Projections aside, I think that most of us would agree that Davis will be worse in 2016 than he was in 2015, while Moss and Adams will regress in a positive direction going forward. Davis will probably find it difficult matching one of the best seasons of his career, while Moss and Adams are recovering from injuries and have track records that suggest that they are still capable of being good hitters. Even if we think that the projections are too low on Davis or too high Moss and Adams, we can at least agree that the difference between Davis and Moss/Adams will probably not be as high next season as it was this season.
There is also good reason to be concerned about how Davis will age moving forward. At FanGraphs last week, Dave Cameron included Davis in his list of free agent landmines, noting that the aging curve for batter ISO is unusually steep. If Davis' power declines quickly, he will not have another skill to fall back on, as he is already a below average runner and fielder with bad plate discipline. In other words, Davis may not be a viable option at first base long-term.
With that being said, I still think that first base is one of the few areas where the Cardinals can improve this offseason. The position was a revolving door for the Cardinals the entire season, even after the midseason acquisition of Brandon Moss. If the Cardinals truly feel that they need to find a long-term answer at first base this offseason, I would much rather see them make a run at someone like Freddie Freeman or Joey Votto, who will probably age more gracefully than Davis. Still, I would argue that upgrading first base is the team's third biggest offseason need, after re-signing Jason Heyward and finding a starting pitcher to take Lance Lynn's spot in the rotation.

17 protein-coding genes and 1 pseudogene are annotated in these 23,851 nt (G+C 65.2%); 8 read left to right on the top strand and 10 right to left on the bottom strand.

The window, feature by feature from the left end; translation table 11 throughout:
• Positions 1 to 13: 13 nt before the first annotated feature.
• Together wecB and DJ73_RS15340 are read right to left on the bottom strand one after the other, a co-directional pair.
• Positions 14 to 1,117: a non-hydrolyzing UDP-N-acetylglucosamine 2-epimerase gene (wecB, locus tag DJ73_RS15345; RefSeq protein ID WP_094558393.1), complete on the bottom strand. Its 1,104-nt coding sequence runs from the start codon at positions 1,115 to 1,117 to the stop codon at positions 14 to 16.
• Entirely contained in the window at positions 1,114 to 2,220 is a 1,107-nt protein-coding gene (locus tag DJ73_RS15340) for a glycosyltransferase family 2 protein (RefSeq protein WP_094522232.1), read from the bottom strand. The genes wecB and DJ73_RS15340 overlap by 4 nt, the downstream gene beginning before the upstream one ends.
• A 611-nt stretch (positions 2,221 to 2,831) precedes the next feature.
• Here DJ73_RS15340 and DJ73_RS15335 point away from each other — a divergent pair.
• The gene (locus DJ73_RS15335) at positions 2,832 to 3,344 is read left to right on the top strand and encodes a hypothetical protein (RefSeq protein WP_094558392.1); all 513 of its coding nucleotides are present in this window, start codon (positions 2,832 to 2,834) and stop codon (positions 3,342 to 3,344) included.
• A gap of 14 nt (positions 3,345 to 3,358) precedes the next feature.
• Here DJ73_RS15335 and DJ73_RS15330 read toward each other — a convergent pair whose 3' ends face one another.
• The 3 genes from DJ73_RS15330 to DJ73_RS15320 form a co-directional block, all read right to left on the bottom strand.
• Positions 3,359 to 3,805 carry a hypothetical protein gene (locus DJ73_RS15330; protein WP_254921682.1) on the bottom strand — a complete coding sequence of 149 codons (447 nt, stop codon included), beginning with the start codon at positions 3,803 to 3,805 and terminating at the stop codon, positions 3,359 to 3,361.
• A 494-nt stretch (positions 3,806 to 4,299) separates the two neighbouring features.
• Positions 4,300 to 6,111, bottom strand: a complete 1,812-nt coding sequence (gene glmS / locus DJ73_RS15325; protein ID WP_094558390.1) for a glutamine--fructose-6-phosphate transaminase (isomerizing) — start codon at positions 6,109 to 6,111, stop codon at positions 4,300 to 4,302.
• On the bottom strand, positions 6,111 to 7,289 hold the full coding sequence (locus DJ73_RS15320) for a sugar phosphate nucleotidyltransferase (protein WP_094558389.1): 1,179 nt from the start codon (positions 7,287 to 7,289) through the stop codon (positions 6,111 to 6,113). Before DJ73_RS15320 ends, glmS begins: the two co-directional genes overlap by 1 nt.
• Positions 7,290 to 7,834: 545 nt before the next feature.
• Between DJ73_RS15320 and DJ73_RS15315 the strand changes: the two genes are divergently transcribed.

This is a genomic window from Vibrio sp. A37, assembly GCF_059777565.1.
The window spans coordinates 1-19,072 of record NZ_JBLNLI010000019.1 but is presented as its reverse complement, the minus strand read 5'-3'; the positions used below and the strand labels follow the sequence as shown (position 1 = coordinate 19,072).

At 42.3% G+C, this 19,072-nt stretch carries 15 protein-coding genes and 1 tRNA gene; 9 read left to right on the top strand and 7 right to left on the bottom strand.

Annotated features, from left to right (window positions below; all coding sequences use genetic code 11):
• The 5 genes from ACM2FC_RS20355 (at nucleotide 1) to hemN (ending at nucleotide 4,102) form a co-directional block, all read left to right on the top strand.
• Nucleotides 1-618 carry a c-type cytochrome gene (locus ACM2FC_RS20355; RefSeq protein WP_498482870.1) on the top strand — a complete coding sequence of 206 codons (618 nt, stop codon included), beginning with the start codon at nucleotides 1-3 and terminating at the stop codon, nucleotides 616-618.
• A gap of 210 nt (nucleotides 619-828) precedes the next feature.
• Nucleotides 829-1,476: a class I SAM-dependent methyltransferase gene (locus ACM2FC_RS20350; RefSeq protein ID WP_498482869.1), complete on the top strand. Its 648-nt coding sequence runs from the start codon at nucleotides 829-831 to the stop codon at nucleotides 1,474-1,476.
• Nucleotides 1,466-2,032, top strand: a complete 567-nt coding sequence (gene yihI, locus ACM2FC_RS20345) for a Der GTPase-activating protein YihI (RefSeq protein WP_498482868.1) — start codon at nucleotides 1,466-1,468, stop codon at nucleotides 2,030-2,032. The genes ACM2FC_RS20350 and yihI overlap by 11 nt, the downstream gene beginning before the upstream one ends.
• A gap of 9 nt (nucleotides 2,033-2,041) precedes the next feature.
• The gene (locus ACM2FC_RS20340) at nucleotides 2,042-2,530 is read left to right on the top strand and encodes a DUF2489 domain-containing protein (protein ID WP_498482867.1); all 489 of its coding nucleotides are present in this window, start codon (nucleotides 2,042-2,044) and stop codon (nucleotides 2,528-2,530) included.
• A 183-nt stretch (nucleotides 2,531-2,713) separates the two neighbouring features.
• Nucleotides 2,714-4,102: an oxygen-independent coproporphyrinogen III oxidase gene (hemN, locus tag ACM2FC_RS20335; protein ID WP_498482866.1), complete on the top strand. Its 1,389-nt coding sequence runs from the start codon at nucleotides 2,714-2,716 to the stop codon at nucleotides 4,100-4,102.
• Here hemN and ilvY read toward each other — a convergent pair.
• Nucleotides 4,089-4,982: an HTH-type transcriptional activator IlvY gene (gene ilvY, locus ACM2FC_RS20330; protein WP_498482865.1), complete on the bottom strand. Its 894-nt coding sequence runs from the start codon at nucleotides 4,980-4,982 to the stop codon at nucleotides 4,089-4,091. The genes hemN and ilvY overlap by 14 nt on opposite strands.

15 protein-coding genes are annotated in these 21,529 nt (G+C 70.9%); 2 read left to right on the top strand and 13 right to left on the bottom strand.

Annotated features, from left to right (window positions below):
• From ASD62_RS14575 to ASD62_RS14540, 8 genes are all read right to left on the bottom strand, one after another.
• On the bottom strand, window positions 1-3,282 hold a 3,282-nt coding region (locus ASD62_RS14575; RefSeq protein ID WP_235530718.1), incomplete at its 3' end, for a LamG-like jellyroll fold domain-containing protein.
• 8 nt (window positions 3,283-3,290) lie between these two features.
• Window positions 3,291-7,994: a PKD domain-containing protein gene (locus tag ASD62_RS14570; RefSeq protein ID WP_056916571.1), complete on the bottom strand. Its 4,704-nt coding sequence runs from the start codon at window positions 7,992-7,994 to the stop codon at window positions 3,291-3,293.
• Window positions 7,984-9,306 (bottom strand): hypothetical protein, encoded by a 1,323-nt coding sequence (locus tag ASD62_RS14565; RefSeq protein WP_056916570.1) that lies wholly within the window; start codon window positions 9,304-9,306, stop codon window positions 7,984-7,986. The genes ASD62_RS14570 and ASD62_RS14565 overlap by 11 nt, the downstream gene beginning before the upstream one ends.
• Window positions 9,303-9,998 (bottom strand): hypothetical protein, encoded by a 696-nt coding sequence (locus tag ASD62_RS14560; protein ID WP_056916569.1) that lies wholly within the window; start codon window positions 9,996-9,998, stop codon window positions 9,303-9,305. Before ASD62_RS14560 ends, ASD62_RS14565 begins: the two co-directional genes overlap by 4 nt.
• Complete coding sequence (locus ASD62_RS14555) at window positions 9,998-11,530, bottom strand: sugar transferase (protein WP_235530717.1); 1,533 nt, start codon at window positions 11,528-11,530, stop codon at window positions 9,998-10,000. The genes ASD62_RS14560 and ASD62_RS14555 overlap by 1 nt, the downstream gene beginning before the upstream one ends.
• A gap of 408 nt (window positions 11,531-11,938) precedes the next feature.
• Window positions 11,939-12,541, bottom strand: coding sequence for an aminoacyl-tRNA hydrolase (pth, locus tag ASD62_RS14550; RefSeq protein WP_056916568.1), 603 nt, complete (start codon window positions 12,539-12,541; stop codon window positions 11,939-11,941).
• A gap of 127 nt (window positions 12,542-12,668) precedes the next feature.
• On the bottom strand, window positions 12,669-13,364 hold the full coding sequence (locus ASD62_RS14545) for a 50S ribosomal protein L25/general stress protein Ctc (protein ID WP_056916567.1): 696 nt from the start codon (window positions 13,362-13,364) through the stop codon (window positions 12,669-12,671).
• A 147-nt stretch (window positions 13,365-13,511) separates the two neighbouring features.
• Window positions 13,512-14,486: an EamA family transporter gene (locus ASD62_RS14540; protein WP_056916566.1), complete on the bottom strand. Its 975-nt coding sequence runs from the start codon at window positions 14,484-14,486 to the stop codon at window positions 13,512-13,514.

The Cardinals will already have Matt Adams, Brandon Moss, and Stephen Piscotty available to play first base in 2016, and I think that this trio is capable of providing league average offensive production for the position. (According to FanGraphs, MLB first basemen combined to hit for a 113 wRC+ in 2015). Sticking with their in-house options will also give the Cardinals another opportunity to evaluate Matt Adams and see if he is a viable option at the position after 2016, when Brandon Moss will presumably leave as a free agent.
Chris Davis may be an improvement over the Cardinals' current options, but he would not improve the team enough to justify spending a boatload of money to sign him. If it turns out that his market is weaker than anticipated, then perhaps I would be okay with the Cardinals jumping in and signing Davis to a shorter contract. I find this scenario to be unlikely, though, especially with agent Scott Boras handling the negotiations. Boras has been so successful through the years because he almost always manages to find one team gullible enough to meet his demands. Given the way the Cardinals have operated under John Mozeliak, I would be very surprised if they ended up being that team in the Chris Davis negotiations this winter.